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Question About "ProgEx37 -- Windows GUI Programming . . ."

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Question About "ProgEx37 -- Windows GUI Programming . . ."

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Seamus Decker:
I have a question about ProgEx37 -- Windows GUI Programming; Basic Template Program With Discussion. Did not see any questions or discussion in that thread, so I wasn't sure if it would be poor etiquette to post a question in that thread.

My question: When Frederick gets to the "tchar1.cpp" example, he states

--- Quote ---It gives precisely the same output as Ansi.cpp (1st little program above).
--- End quote ---

But for me, it doesn't. I've typed it in and copy-pasted it twice and I get:
//iLen             = 13
//sizeof(szBuffer) = 28

Not
//iLen             = 13
//sizeof(szBuffer) = 14

I have not yet fully digested that whole post, but this seemed like a non-trivial matter, i.e., "the generic functions and data types" are NOT reducing "simply to the ansi single byte char based functions."

Seamus Decker:
Well this is peculiar. The array itself is a 14 byte object, but for some reason the output says it is a 28 byte object. Comprehension of sorcery is behind this is above my pay grade I think, but this at least reconciles the inconsistency enough for me to let it go and carry on.

If anyone has a clarification for what is going on there, I appreciate it.

Paul Squires:
Is len reporting the number of characters (13) and sizeof the actual size of the string being unicode so it's two bytes per character (26) plus two bytes for the trailing nul terminating character (28)?.

James C. Fuller:
I emailed Fred and here is his response:


For some reason I can't seem to log in to Jose's Forum.  I seem to recall this happening before.  In any case, I finally found the post up in the main section of Jose's board, and it looks to me like the pre-defined symbol by Microsoft is causing the fellow's program to run as a UNICODE build as opposed to an ansi build, and that's why he is confused.  You are certainly aware of that issue, aren't you?  The issue is that when using Visual Studio  all builds are UNICODE unless one goes into the 'General Properties' window of the project, where one finds a dropdown where one can select ansi, wide character etc.  It defaults to wide character.  Since you and I work from batch files or command line, we don't have to deal with that.  Perhaps if you can log in you might mention that to the fellow?  He's worried about it.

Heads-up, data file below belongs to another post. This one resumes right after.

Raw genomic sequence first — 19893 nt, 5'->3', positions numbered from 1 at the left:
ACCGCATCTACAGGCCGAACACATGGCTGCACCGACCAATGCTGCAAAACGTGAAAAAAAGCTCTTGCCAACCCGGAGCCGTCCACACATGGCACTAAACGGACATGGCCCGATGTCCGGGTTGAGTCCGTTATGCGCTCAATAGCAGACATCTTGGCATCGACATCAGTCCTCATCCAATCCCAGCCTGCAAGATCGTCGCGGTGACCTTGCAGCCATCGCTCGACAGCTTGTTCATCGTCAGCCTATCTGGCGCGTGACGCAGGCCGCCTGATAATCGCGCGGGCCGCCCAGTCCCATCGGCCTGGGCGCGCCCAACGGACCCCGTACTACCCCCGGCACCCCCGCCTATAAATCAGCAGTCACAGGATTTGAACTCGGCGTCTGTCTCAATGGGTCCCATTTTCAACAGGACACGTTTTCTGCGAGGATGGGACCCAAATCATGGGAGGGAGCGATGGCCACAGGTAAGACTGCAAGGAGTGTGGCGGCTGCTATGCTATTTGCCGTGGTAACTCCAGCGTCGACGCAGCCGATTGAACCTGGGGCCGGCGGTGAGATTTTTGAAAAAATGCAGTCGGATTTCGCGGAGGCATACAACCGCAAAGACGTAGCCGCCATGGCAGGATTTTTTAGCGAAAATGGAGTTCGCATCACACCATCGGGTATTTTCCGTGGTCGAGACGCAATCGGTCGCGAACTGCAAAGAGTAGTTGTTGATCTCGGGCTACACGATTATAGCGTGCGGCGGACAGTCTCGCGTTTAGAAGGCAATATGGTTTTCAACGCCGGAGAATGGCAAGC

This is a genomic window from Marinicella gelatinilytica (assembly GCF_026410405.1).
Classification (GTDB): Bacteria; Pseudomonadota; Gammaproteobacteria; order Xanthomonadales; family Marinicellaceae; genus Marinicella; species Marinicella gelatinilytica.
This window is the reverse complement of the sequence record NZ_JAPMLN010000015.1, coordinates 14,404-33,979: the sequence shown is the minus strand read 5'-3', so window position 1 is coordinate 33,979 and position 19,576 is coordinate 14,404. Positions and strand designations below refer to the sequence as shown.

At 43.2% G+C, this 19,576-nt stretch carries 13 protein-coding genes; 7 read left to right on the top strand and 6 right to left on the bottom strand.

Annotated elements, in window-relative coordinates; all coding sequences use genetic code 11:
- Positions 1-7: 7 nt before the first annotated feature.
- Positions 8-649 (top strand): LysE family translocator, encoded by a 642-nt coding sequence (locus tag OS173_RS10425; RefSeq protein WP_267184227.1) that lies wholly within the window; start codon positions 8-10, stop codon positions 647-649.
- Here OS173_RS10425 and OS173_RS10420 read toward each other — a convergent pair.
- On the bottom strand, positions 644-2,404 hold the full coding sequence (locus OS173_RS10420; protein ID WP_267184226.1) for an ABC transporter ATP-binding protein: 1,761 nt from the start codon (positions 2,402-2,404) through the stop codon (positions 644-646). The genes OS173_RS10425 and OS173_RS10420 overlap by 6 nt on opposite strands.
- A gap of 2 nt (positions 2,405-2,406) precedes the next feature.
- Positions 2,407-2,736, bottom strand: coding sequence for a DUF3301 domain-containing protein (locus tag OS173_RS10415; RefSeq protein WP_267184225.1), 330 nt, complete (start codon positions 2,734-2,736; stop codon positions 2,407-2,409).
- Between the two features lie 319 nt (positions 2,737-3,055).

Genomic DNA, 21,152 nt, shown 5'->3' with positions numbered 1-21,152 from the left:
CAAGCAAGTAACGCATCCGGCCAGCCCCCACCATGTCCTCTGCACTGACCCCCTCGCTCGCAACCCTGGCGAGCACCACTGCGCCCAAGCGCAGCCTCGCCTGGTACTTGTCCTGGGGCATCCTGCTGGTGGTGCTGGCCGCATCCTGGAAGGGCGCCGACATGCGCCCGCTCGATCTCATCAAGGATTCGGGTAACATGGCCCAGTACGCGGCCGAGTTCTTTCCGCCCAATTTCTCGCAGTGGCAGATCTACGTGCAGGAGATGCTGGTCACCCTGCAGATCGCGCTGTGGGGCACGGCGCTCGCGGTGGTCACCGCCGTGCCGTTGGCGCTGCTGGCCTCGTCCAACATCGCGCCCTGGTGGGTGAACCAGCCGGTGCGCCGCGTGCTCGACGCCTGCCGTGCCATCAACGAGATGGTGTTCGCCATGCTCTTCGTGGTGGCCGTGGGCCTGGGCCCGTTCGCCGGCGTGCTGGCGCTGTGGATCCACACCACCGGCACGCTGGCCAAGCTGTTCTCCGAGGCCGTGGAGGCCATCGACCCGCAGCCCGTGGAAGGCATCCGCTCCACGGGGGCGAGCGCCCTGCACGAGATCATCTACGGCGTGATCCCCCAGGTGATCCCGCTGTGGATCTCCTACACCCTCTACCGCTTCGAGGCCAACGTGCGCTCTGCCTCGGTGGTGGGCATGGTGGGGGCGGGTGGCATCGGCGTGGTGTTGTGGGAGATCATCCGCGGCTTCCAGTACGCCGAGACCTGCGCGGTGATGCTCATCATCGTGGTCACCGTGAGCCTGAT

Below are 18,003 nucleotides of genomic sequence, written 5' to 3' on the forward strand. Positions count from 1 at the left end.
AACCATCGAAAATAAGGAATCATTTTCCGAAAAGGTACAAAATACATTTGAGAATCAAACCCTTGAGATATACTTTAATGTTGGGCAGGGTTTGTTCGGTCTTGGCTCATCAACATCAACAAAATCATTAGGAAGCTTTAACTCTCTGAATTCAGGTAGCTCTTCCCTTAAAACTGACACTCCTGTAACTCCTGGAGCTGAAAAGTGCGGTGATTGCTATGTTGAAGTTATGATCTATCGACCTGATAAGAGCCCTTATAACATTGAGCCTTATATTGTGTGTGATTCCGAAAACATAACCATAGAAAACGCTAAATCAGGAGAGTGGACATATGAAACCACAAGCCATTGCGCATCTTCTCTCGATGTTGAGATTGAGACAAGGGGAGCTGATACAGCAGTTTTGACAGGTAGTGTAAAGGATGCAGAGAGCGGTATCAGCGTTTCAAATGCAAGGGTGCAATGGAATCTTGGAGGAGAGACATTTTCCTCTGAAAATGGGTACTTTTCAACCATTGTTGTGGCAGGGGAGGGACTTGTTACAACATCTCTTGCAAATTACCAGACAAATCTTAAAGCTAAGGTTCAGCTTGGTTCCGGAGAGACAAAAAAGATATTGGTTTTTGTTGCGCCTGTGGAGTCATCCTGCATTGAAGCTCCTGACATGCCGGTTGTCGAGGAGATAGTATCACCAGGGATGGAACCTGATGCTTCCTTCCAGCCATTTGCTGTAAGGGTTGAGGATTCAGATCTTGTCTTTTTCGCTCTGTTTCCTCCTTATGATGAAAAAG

Seamus Decker:

--- Quote from: James C. Fuller on August 09, 2019, 11:49:35 AM ---I emailed Fred and here is his response:


For some reason I can't seem to log in to Jose's Forum.  I seem to recall this happening before.  In any case, I finally found the post up in the main section of Jose's board, and it looks to me like the pre-defined symbol by Microsoft is causing the fellow's program to run as a UNICODE build as opposed to an ansi build, and that's why he is confused.  You are certainly aware of that issue, aren't you?  The issue is that when using Visual Studio  all builds are UNICODE unless one goes into the 'General Properties' window of the project, where one finds a dropdown where one can select ansi, wide character etc.  It defaults to wide character.  Since you and I work from batch files or command line, we don't have to deal with that.  Perhaps if you can log in you might mention that to the fellow?  He's worried about it.

--- End quote ---

That makes sense. I will examine it and I imagine it will fix it.

Thanks so much for the help, and also to Frederick Harris: huge thanks! for that tutorial "ProgEx37" tutorial 'series.' Slowly making progress in that, and it is exactly what I needed to move forward as a developer!

Based on the ~35k views of the thread, I am not alone!  :)

ADDIT: Whoo hoo! FIXED!  ;D

--- Code: ---iLen = 13;
sizeof(szBuffer) = 14
--- End code ---
In my experience, not knowing how to control the IDE "starship" is a big part of the problem, so I always prefer to walk through these complications and sort them out. I appreciate the help!

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